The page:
Dallas County Supervisors Approve Street Relocation, Hazard Mitigation Agreement and Operating Transfer
At the meeting, the Board approved payroll change notices for the sheriff’s office and human resources department. The County’s pay plan policy was also approved. After discussion at recent meetings, Human Resources Director Erin Freeman says they have added an annual three percent cost of living increase cap to the policy.
A five-year hazard mitigation grant program agreement was then approved. The County is responsible for matching 15 percent of the $32,517 grant, or $8,130 from the Emergency Management budget. The County’s mitigation grant needs to be renewed by April of next year and Emergency Management Coordinator Barry Halling says that will likely happen before the deadline.
A $320,000 operating transfer from a refunding bond to the general basic miscellaneous income fund was then approved as presented.
A wetland mitigation credit purchase from the City of West Des Moines was then approved. The City is purchasing 0.25 acres from the County, which brings their credit total to 18.74 acres.
An amendment to the County’s dust control program policy was then approved. Engineer Al Miller says they have changed the midsummer single application deadline from the fourth Friday of July to the second Friday of the month and regulations have been set for the flags that mark where the material has been applied. Three dust control vendor permits were also approved as presented. Miller says these are the same three vendors that were used in the County last year.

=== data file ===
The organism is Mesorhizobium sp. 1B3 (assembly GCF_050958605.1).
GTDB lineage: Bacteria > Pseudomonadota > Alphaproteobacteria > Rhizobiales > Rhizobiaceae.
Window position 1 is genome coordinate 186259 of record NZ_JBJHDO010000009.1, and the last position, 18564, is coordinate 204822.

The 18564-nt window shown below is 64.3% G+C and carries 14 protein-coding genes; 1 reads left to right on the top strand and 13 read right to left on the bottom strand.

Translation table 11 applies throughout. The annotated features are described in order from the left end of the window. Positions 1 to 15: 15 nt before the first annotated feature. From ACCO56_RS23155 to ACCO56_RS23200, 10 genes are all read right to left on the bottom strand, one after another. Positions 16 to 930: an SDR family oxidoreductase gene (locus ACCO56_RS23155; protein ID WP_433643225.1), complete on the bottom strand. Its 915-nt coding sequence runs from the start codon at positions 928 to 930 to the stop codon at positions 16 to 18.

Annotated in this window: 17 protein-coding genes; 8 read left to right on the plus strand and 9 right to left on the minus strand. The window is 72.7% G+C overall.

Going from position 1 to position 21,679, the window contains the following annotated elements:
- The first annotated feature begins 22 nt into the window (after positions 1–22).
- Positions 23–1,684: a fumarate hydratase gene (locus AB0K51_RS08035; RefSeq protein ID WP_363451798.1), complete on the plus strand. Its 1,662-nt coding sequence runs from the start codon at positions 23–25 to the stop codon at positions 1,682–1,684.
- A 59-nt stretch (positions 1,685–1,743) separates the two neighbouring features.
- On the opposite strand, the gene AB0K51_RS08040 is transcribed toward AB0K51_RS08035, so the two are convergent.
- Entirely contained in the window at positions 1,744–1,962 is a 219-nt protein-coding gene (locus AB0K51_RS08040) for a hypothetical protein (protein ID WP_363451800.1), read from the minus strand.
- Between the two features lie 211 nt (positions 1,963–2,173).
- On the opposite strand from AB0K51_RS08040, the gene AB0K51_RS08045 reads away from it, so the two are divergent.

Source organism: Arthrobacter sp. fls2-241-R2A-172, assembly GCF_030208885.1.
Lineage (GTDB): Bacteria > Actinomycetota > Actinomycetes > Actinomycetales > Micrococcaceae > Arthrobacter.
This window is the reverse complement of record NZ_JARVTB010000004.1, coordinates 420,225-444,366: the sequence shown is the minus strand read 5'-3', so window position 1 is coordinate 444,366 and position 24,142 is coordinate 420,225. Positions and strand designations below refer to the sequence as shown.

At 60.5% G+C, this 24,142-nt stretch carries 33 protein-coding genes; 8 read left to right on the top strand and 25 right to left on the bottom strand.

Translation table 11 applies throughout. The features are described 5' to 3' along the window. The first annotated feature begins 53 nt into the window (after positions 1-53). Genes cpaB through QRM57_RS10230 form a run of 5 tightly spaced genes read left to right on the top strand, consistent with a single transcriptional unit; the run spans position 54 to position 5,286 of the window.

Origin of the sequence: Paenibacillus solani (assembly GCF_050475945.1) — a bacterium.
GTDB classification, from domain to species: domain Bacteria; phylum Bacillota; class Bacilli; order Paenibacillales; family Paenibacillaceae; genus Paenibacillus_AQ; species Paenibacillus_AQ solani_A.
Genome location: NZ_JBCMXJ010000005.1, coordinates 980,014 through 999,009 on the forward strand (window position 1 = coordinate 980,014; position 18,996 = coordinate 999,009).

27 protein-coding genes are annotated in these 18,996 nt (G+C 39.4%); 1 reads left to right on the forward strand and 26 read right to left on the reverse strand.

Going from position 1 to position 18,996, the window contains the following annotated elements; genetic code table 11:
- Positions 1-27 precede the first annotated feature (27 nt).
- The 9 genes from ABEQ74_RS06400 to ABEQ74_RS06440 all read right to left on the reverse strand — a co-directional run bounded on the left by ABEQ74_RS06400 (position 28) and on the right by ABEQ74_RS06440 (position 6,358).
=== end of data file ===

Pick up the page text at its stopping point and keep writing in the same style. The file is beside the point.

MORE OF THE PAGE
A street relocation agreement between the County and the City of Perry for 150th Street was approved. Perry is looking to add a new runway to the municipal airport and the road will need to be moved in order to allow enough space between the aircrafts and motorists. Perry City Engineer Matt Ferrier with Bolton and Menk says the plan is to move the road diagonally. The goal is to not close the current street until the new, rerouted road is complete.
James Uthe was then reappointed as the County’s weed commissioner. He will be paid a salary of up to $5,481 for a six month period.
A request to place advertisements in local newspapers to inform residents about the upcoming special bond referendum election was then discussed. The County looks to reach as many people as possible to educate the public on the need for a new law enforcement facility. Operations Administrator Rob Tietz has obtained quotes from the County’s official publications to see how much it would cost. The Supervisors also suggested looking into additional media options, such as radio advertisements, to help get the word out. Tietz was directed to get quotes from various media sources and a workshop to discuss a budget for this portion of the project will be scheduled for a later date.
The Board then went into a closed session to discuss the purchase of particular real estate.